WASHINGTON, DC – Citing concerns about risks to U.S. regional interests and the danger of weapons proliferation, the Armenian National Committee of America (ANCA) has called upon the Department of State to oppose the third-party transfer of sensitive U.S. equipment and technology as part of a reported Israeli Iron Dome anti-missile system sale to Azerbaijan.
In a February 13th letter sent to the State Department Bureau of Political-Military Affairs, the ANCA asked for formal U.S. opposition to the Iron Dome Sale on the grounds that it would: “undermine U.S. interests by raising the risks of regional conflict, setting back the cause of peace, and potentially allowing advanced weapons technology to fall into the hands of anti-American powers.” Separately, the ANCA has, under the Freedom of Information Act, requested any official records related to the Iron Dome sale to Azerbaijan.
“In Ilham Aliyev’s hands, Iron Dome is a first strike weapon,” said ANCA Executive Director Aram Hamparian, “one that will only embolden him to escalate his aggression.” He added: “Green-lighting this sale would undermine all that America and our OSCE partners have done to promote peace and prevent weapons proliferation, raising the very real risk that advanced technology that will both destabilize the Caucasus and potentially end up in the hands of anti-U.S. countries – from Belarus to North Korea.”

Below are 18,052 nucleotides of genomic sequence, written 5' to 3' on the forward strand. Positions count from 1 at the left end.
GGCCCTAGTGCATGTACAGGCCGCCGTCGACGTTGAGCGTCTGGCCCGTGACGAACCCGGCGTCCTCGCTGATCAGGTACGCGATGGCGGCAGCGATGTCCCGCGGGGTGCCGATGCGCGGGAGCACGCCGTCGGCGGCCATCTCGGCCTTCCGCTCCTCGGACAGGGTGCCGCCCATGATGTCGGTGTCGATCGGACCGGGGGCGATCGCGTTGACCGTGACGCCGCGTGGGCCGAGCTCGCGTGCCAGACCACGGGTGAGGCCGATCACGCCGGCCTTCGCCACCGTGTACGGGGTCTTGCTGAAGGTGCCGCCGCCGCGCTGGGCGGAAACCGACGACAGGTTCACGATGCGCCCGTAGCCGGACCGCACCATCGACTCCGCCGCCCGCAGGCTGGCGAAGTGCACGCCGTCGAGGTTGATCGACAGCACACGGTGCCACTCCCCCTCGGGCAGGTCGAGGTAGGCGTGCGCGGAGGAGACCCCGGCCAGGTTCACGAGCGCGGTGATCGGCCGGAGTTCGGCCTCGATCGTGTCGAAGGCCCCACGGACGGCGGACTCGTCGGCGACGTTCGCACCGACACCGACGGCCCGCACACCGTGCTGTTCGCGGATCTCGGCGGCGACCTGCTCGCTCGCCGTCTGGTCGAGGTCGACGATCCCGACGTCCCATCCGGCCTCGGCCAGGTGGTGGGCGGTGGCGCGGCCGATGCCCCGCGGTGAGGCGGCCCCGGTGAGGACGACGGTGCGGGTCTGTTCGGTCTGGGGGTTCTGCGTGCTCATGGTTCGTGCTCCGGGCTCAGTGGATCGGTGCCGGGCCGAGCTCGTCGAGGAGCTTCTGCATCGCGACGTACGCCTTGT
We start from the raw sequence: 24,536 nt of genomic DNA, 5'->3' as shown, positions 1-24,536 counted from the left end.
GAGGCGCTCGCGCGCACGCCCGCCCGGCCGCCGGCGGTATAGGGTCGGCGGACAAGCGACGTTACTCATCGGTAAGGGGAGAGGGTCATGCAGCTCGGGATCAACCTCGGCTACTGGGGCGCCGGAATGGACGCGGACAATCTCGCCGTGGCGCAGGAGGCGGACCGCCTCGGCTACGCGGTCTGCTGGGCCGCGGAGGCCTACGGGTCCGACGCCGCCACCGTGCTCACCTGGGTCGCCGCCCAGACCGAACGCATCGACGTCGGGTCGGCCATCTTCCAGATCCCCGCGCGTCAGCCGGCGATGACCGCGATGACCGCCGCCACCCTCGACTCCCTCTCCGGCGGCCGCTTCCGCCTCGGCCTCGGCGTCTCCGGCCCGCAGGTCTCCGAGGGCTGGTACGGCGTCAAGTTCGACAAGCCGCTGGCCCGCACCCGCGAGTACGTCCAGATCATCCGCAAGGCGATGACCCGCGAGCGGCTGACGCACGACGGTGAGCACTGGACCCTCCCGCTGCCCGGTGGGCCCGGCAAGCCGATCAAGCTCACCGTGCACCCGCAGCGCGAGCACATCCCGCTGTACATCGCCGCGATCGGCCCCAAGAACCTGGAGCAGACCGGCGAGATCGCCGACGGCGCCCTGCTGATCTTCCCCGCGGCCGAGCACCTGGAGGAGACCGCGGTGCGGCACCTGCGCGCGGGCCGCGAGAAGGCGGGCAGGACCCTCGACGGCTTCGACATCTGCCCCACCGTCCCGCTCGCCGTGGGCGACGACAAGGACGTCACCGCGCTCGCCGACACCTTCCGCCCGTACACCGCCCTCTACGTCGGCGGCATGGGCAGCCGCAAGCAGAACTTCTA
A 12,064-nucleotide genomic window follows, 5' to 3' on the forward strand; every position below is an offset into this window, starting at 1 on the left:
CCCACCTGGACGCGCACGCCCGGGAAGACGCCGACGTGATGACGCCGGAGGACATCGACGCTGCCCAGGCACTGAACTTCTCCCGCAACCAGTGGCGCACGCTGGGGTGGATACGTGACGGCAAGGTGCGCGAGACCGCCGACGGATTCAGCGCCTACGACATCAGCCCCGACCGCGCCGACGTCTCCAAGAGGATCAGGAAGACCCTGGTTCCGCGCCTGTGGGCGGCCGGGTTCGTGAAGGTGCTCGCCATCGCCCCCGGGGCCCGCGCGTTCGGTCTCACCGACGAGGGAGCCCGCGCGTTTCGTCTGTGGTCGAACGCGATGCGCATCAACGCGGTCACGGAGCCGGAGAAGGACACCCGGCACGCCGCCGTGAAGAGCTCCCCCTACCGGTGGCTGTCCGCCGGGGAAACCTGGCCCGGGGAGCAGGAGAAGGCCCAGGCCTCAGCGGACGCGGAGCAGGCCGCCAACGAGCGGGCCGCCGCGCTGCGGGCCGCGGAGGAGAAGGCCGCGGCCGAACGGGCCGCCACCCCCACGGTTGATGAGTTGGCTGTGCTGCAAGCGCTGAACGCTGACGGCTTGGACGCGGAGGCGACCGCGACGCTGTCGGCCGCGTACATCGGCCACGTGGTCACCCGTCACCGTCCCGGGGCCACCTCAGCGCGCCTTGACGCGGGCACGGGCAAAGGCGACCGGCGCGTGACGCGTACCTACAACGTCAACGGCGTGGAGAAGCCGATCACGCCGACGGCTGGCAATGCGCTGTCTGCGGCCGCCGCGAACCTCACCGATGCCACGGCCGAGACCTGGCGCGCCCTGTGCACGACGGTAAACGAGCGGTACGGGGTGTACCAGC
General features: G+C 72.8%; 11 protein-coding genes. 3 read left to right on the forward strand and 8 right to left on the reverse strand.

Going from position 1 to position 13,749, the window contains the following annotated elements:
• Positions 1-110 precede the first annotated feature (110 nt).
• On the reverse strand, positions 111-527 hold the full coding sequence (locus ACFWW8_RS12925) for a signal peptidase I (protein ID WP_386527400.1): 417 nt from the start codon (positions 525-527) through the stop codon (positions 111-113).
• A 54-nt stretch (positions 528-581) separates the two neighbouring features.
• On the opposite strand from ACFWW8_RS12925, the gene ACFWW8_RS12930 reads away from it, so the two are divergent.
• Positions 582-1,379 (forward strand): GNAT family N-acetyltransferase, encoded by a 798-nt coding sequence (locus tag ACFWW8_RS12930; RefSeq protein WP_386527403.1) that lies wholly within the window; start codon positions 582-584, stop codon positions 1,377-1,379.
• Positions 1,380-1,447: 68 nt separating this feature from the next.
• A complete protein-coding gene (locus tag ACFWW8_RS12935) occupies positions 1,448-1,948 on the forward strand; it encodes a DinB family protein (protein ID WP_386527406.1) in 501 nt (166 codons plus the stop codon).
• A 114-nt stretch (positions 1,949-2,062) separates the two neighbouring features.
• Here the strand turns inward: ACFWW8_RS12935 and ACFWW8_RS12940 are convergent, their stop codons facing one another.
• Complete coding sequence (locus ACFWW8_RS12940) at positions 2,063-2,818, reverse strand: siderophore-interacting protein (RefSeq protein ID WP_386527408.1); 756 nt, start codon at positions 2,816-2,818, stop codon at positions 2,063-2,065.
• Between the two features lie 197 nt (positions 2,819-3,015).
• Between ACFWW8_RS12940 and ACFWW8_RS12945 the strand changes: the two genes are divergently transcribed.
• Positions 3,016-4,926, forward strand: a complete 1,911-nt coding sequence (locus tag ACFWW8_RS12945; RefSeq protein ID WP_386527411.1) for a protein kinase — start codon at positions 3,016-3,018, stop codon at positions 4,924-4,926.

Reports began to surface regarding an impending sale of the Iron Dome anti-missile system to Azerbaijan shortly following Israeli Prime Minister Benjamin Netanyahu’s meetings with President Aliyev in December, 2016. Developed by Israel’s Rafael Advanced Defense Systems with funding and technology from the United States, the system is designed to intercept and destroy short-range rockets and artillery shells fired from distances of 2.5 to 43 miles away and whose trajectory would take them to a populated area. In 2014, U.S. defense firm Raytheon won a $149.3 million co-production contract to supply Tamir missiles for the Iron Dome system. Under the terms of the May 3, 2014, U.S.-Israel Iron Dome Procurement Agreement as well as relevant provisions of the Foreign Assistance Act, the Arms Export Control Act, and other U.S. laws, the U.S. has the right to block the third-party transfer of U.S. equipment and information included in the Iron Dome system.
Individuals wishing to raise this matter with their U.S. legislators can do so by visiting: www.anca.org/IronDome.